With football’s transfer window in full swing, players will be moving between clubs and potentially making their debut within a few days. Rugby union has a different strategy.
From January 1, teams can talk to players who are out of contract in the summer of the same year with a view to signing them from July 1. That’s a delay of several months between the deal being done and the player appearing on the field. Throw in an injury, and Gloucester Rugby fans still haven’t seen a player the club signed in February 2015.
25 year old Tom Marshall can play at either centre or full back, but an operation on his left knee has meant a significant delay to his first Gloucester appearance, although now that wait is almost over.
“It was a three hour procedure and the recovery is renowned for being slow” he told me. “I’m doing lots of rehab work as we try and build up the strength in the tendon. In a perfect world I’d like to be playing at some point in January – that’s with no hiccoughs….”
Marshall’s Newcastle born grandfather was a key factor to him playing in England. It qualified him for a four year ancestry visa which eased the registration process, and as his agent was fielding enquiries former scrum half Jimmy Cowan helped Gloucester’s cause.
“When you are on the other side of the world a move like this is a bit of a stab in the dark sometimes” Marshall went on. “You want inside knowledge and Jimmy was really helpful. He didn’t have a bad word to say about the club, which on top of my conversations with David Humphreys on Skype helped sell Gloucester to me. I’m happy with my decision.”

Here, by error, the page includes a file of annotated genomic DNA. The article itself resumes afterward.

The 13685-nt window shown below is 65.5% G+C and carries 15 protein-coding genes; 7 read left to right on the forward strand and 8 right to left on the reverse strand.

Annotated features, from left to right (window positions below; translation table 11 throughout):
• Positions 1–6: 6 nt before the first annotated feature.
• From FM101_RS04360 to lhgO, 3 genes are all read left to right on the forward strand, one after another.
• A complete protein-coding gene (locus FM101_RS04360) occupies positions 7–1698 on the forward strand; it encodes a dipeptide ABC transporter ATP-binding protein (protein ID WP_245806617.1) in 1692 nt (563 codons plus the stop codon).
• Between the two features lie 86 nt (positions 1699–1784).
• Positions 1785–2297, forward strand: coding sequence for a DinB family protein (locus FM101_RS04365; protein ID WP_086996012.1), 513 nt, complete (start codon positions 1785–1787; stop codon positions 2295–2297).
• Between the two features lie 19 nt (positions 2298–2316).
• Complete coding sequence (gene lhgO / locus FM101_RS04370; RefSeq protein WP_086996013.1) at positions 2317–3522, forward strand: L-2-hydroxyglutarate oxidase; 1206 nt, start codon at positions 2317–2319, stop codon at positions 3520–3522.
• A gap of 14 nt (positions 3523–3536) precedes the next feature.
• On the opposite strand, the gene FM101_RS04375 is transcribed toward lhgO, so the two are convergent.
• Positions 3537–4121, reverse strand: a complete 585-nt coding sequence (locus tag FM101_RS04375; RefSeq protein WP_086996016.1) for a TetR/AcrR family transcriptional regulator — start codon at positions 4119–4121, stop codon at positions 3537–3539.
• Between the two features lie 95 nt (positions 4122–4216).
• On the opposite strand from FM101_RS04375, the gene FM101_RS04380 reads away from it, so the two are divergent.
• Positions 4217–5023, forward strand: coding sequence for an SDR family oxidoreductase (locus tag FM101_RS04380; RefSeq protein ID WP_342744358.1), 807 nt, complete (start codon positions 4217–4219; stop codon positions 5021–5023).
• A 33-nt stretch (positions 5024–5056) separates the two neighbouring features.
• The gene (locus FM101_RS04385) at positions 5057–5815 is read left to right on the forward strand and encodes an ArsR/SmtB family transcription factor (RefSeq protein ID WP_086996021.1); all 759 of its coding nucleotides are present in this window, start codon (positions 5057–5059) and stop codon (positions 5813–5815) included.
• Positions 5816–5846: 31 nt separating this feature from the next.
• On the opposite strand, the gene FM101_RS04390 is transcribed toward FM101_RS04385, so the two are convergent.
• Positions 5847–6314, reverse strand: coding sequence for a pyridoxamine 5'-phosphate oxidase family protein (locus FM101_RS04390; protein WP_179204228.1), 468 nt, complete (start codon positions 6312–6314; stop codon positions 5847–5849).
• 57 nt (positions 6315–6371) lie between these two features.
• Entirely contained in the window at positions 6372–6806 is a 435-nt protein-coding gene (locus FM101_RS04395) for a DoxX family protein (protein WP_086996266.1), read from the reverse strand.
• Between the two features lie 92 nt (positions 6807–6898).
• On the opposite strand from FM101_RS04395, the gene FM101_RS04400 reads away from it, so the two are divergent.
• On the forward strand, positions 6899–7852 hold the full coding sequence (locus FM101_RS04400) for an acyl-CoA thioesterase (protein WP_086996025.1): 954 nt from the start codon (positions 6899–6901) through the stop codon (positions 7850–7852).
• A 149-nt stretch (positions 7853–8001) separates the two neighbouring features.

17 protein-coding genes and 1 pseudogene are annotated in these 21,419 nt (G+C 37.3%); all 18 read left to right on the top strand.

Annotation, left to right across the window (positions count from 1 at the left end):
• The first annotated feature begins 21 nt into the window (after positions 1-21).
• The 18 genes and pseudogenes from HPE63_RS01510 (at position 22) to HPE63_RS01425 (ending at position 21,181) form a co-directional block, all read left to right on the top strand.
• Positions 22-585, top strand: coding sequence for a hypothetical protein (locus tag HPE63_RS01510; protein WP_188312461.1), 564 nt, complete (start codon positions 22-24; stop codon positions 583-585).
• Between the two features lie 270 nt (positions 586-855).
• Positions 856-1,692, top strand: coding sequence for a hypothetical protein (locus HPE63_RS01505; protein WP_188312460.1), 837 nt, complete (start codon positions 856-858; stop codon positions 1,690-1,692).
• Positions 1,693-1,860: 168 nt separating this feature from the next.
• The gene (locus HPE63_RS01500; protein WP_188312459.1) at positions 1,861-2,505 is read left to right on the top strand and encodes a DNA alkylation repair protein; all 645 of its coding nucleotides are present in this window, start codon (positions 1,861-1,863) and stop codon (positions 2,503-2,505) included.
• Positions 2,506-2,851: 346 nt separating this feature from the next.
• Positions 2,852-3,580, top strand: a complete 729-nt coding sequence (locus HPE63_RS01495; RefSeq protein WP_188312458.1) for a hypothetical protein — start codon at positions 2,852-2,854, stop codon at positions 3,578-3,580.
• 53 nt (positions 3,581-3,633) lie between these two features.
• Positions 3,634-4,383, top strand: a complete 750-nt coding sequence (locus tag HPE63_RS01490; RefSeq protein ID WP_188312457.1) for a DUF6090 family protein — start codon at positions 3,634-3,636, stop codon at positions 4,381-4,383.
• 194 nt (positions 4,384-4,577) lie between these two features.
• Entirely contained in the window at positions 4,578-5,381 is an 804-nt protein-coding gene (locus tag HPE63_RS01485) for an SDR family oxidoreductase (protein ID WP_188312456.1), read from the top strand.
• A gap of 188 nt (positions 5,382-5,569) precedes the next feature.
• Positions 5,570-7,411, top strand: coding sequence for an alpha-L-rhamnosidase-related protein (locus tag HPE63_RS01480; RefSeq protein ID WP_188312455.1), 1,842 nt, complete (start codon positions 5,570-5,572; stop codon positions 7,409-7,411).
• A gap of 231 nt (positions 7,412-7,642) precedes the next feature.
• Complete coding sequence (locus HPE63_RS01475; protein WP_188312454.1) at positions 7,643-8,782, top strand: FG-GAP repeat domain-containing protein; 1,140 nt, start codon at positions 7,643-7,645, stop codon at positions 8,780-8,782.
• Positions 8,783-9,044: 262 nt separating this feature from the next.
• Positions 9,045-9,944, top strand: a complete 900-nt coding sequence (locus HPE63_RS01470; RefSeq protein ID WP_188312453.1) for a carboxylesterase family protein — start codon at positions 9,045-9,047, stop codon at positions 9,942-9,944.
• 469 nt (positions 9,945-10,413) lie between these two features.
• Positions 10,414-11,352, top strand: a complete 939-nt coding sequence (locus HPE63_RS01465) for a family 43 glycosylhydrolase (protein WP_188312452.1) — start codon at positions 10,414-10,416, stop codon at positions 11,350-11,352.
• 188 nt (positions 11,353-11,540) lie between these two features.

With dual qualification. I wondered about Tom’s international ambitions. If his side step on the field is as good, supporters will revel in his abilities.
“I really want to get back on the field and play some good footy for Gloucester.” Marshall smiled. Given his versatility, I wanted to know where he saw his name appearing on the team sheet. “I enjoy playing full back because it is the best seat in the house – you can see everything. When you do chop and change it is difficult to show your best form everywhere. Ideally I’d like to settle in one position but coaches like players they can move if it means keeping your best ones in the team. Ultimately it’s their call.”
The Kiwi mafia at Kingsholm is now a strong group – Afoa, Heinz, Thrush and Latta as well as Marshall himself – although four are new acquisitions this season, which means getting up to speed with who’s who and what’s what in the Premiership, and even though he’s still getting fit Marshall is banking knowledge for the future.
“The physicality is the same back home but the game is slower here” Tom said, ” I’ve been in teams where it is really about playing what you see in front of you. The English game tends to be more structured. There are a lot of stoppages, and it feels as though there are a lot more set pieces and the mindset of the teams is a bit different. Exeter have caught my eye and although we’ve not quite clicked yet we won’t be far off when we get some continuity.”
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